Political and Institutional Foundations of Language Management in Canada


Federalism serves to share authority between different entities and to create orders of government [1]. Every federal state must abide by the principle of non-subordination of the orders of government in their areas of jurisdiction by virtue of the division of powers in the country's constitution.

A country that espouses federalism must also ensure representation of constituent units within federal institutions so that they can participate in decisions concerning the federation as a whole. The existence of an independent tribunal is also required in order to uphold the spirit of federalism.

[1] This section borrows its definition of federalism from Linda Cardinal, « Fédéralisme et langue. L’incidence du fédéralisme d’ouverture sur les régimes linguistiques canadien et québécois ». In Michel Seymour and Guy Laforest (eds.), Le fédéralisme multinational. Un modèle viable?, Bruxelles, P.I.E. Peter Lang, 2011, p. 249-250.

Federalism and Language

Every federal state operates in one or more languages. However, a distinction must be made between multilingual, multi-national and multicultural states. It is quite possible for a federal state to recognize more than one language without it being considered a multinational state. For example, India is a multilingual state. The Swiss constitute a multilingual people even though the country has national languages. Spain has another approach. Despite its linguistic diversity, language is not viewed as a unifying principle for the country as a whole. Scotland, where historically Gaelic is also spoken, does not take great account of the language in its demand for more autonomy. Finally, a multicultural state is not necessarily a multilingual state. Federalism can advocate cultural diversity, but taking linguistic diversity into account is not part of the multicultural approach. Indeed, in the United States, multiculturalism is subordinated to the English language, whereas in Canada it is of a bilingual framework [1].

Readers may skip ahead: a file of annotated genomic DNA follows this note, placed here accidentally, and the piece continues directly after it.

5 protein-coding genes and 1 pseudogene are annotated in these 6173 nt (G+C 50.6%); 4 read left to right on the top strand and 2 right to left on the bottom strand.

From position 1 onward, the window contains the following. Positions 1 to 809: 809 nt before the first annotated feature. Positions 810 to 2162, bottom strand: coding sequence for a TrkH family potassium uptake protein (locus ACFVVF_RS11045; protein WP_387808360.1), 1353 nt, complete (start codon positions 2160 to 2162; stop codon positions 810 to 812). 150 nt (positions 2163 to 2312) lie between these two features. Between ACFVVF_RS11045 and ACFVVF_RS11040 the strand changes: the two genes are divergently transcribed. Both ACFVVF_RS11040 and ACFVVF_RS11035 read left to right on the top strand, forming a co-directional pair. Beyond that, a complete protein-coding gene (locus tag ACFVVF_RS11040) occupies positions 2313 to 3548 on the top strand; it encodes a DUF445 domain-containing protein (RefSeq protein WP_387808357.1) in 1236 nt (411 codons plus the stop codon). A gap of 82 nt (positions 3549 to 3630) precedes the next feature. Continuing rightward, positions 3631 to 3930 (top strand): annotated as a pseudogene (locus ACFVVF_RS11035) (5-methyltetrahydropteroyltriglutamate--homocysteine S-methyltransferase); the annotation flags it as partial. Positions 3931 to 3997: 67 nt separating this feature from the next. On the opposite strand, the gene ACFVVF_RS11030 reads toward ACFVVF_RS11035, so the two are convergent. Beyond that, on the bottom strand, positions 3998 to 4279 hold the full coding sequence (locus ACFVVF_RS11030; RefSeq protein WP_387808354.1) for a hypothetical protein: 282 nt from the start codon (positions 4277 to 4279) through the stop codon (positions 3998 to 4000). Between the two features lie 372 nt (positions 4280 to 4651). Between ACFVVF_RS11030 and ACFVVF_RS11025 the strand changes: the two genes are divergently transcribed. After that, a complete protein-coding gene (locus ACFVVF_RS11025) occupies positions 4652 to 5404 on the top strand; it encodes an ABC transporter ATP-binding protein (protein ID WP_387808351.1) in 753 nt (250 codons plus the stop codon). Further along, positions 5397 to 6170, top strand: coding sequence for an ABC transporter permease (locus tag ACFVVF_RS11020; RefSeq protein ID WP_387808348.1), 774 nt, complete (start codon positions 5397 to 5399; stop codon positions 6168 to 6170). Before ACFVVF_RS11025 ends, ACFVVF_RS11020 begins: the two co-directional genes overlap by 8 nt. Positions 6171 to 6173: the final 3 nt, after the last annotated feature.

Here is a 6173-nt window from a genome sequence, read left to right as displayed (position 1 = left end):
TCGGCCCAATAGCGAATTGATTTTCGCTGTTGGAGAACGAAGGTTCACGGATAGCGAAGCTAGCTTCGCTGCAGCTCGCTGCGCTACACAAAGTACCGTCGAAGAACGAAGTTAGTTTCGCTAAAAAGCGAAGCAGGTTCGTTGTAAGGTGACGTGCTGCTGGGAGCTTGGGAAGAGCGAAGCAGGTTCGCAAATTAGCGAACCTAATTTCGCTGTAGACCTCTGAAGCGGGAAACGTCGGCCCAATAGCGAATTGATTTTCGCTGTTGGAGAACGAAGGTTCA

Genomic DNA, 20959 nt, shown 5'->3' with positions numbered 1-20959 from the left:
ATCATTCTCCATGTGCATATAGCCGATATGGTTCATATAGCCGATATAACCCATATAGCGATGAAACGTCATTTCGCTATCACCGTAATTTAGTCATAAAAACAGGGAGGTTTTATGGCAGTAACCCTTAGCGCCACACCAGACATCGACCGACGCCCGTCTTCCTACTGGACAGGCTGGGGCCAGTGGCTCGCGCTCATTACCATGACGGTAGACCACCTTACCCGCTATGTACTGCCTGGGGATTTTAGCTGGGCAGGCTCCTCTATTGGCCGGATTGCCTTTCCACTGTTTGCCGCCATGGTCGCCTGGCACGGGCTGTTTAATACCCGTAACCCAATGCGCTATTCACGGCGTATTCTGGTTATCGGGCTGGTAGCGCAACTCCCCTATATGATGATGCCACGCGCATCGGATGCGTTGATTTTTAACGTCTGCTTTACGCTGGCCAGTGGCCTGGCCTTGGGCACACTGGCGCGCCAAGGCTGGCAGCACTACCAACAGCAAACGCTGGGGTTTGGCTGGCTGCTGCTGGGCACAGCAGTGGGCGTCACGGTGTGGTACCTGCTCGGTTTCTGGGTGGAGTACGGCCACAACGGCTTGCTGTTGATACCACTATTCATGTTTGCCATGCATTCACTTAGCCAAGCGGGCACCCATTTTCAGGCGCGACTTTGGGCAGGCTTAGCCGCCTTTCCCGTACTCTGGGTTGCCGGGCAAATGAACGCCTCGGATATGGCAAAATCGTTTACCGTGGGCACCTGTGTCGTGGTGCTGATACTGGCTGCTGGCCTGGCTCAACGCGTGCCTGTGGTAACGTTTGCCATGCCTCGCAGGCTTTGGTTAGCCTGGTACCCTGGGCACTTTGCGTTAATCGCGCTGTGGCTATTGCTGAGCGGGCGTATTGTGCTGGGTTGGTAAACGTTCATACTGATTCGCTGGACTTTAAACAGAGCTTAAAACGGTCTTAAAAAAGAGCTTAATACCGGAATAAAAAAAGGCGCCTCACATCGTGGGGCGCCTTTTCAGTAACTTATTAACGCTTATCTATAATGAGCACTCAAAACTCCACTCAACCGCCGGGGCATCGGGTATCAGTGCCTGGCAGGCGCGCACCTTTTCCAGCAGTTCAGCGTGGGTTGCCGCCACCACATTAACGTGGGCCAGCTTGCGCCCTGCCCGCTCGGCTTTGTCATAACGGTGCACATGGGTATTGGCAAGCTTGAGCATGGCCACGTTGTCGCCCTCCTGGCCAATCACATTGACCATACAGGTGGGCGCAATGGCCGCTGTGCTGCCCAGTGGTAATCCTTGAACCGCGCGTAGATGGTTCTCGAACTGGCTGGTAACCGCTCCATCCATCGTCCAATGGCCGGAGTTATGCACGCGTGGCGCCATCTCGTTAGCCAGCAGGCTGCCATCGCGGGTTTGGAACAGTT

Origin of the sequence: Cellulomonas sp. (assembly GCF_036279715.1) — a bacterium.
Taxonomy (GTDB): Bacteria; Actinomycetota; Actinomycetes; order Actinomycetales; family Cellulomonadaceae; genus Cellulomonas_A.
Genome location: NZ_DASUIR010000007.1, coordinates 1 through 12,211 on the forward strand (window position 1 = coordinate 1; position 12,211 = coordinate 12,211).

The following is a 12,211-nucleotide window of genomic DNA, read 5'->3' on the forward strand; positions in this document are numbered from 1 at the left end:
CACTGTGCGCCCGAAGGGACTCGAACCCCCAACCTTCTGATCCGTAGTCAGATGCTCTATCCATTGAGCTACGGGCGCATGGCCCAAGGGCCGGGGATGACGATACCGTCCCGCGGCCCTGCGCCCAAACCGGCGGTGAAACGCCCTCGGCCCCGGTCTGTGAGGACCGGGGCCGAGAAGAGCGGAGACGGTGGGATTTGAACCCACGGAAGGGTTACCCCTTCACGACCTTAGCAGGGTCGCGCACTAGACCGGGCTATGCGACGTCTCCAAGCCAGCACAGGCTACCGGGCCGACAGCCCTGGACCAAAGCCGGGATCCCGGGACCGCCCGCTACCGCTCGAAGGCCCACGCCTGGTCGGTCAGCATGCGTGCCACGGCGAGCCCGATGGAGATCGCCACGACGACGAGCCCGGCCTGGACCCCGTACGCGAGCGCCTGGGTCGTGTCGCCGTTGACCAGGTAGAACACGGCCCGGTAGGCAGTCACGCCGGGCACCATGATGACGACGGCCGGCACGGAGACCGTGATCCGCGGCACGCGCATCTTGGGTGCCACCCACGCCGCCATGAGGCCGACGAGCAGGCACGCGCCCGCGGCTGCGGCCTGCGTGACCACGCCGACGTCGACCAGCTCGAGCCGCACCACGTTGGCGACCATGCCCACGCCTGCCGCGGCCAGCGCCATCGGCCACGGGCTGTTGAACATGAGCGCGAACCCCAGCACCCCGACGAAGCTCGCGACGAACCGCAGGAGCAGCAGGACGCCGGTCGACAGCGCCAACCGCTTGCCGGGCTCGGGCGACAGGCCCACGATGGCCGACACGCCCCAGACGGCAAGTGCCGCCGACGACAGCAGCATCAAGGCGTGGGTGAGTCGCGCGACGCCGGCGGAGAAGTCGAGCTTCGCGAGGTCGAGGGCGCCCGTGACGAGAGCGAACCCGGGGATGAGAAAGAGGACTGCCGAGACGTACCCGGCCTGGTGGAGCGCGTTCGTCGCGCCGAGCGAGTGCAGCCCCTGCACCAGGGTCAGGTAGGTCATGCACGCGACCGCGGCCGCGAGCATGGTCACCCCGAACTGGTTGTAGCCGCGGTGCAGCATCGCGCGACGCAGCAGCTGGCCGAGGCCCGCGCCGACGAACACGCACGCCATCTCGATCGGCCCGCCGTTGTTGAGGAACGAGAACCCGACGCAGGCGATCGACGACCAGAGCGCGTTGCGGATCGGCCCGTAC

Federalism provides a space for the self-government of internal nations and peoples over defined territories, even if such an arrangement can cause significant tensions between the constituent units and the federal authority. This is also the case for minorities or linguistic communities that do not have enough territory to form an order of government, as is the case for Francophone minority communities in Canada. Not all linguistic minorities within the constituent units benefit from measures favorable to their fulfillment and development.

In summary, federalism can be an interesting solution for nations and peoples within a given country, but this is not enough to make multilingualism a collective ideal.

[1] William Safran, 2010. Political Science and Politics. In Language & Ethnic Identity Volume 1, Disciplinary & Regional Perspectives, Joshua A. Fishman and Ofelia García (eds.), p. 49-69. Oxford: Oxford University Press.

Linda Cardinal et Selma Sonntag, « Traditions étatiques et régimes linguistiques : Comment et pourquoi s’opèrent les choix de politiques linguistiques? », Revue internationale de politique comparée, vol. 22, no 1, 2016, p. 115-133.

Canadian Federalism

Federalism is an important state tradition in Canada. It reflects the historic compromise between Francophones and Anglophones in Canada to allow Quebec and other constituent units to strengthen their presence in a given territory. Thus, Quebec, thanks to federalism can govern itself in many fields of expertise while contributing to a greater whole.